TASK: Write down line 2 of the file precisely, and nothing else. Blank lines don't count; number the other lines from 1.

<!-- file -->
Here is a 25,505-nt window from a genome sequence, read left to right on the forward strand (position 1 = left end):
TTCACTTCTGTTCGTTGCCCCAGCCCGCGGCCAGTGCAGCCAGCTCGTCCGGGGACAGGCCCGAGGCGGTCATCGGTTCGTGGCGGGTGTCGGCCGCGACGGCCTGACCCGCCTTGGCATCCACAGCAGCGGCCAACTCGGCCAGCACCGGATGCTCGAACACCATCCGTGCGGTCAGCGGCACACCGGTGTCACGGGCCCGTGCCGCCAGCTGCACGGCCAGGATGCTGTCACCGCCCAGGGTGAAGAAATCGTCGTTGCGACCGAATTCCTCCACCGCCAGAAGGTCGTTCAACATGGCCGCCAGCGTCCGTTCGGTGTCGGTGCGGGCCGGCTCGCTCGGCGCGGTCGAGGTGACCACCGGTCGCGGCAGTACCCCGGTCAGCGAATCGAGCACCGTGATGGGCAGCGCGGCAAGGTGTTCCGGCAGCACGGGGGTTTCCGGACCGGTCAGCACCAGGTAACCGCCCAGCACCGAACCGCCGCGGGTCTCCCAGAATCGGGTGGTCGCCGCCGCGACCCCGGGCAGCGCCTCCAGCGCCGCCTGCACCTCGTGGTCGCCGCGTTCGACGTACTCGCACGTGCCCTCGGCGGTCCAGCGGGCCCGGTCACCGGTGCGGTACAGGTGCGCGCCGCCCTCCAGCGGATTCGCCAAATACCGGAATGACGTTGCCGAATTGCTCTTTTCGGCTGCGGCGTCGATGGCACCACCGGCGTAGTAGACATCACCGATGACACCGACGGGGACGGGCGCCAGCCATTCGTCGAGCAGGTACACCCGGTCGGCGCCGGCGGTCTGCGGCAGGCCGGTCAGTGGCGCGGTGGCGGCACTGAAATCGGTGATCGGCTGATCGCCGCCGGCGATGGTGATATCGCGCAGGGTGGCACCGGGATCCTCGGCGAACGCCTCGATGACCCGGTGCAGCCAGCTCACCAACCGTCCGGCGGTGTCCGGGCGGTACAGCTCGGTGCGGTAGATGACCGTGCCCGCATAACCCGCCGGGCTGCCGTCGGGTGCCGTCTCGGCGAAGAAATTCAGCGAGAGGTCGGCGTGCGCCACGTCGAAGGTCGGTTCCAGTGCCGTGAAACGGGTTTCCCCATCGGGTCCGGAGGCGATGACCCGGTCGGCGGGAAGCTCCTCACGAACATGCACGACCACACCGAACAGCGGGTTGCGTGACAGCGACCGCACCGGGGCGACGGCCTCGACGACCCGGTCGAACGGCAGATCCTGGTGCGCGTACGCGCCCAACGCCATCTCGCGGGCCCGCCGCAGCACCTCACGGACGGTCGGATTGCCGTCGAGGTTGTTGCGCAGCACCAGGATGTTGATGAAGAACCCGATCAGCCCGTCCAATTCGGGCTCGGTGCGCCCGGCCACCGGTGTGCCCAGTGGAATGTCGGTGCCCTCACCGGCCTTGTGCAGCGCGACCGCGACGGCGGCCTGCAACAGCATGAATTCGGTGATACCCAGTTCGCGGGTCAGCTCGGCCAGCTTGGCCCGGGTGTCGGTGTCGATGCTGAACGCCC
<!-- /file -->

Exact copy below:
TTCACTTCTGTTCGTTGCCCCAGCCCGCGGCCAGTGCAGCCAGCTCGTCCGGGGACAGGCCCGAGGCGGTCATCGGTTCGTGGCGGGTGTCGGCCGCGACGGCCTGACCCGCCTTGGCATCCACAGCAGCGGCCAACTCGGCCAGCACCGGATGCTCGAACACCATCCGTGCGGTCAGCGGCACACCGGTGTCACGGGCCCGTGCCGCCAGCTGCACGGCCAGGATGCTGTCACCGCCCAGGGTGAAGAAATCGTCGTTGCGACCGAATTCCTCCACCGCCAGAAGGTCGTTCAACATGGCCGCCAGCGTCCGTTCGGTGTCGGTGCGGGCCGGCTCGCTCGGCGCGGTCGAGGTGACCACCGGTCGCGGCAGTACCCCGGTCAGCGAATCGAGCACCGTGATGGGCAGCGCGGCAAGGTGTTCCGGCAGCACGGGGGTTTCCGGACCGGTCAGCACCAGGTAACCGCCCAGCACCGAACCGCCGCGGGTCTCCCAGAATCGGGTGGTCGCCGCCGCGACCCCGGGCAGCGCCTCCAGCGCCGCCTGCACCTCGTGGTCGCCGCGTTCGACGTACTCGCACGTGCCCTCGGCGGTCCAGCGGGCCCGGTCACCGGTGCGGTACAGGTGCGCGCCGCCCTCCAGCGGATTCGCCAAATACCGGAATGACGTTGCCGAATTGCTCTTTTCGGCTGCGGCGTCGATGGCACCACCGGCGTAGTAGACATCACCGATGACACCGACGGGGACGGGCGCCAGCCATTCGTCGAGCAGGTACACCCGGTCGGCGCCGGCGGTCTGCGGCAGGCCGGTCAGTGGCGCGGTGGCGGCACTGAAATCGGTGATCGGCTGATCGCCGCCGGCGATGGTGATATCGCGCAGGGTGGCACCGGGATCCTCGGCGAACGCCTCGATGACCCGGTGCAGCCAGCTCACCAACCGTCCGGCGGTGTCCGGGCGGTACAGCTCGGTGCGGTAGATGACCGTGCCCGCATAACCCGCCGGGCTGCCGTCGGGTGCCGTCTCGGCGAAGAAATTCAGCGAGAGGTCGGCGTGCGCCACGTCGAAGGTCGGTTCCAGTGCCGTGAAACGGGTTTCCCCATCGGGTCCGGAGGCGATGACCCGGTCGGCGGGAAGCTCCTCACGAACATGCACGACCACACCGAACAGCGGGTTGCGTGACAGCGACCGCACCGGGGCGACGGCCTCGACGACCCGGTCGAACGGCAGATCCTGGTGCGCGTACGCGCCCAACGCCATCTCGCGGGCCCGCCGCAGCACCTCACGGACGGTCGGATTGCCGTCGAGGTTGTTGCGCAGCACCAGGATGTTGATGAAGAACCCGATCAGCCCGTCCAATTCGGGCTCGGTGCGCCCGGCCACCGGTGTGCCCAGTGGAATGTCGGTGCCCTCACCGGCCTTGTGCAGCGCGACCGCGACGGCGGCCTGCAACAGCATGAATTCGGTGATACCCAGTTCGCGGGTCAGCTCGGCCAGCTTGGCCCGGGTGTCGGTGTCGATGCTGAACGCCC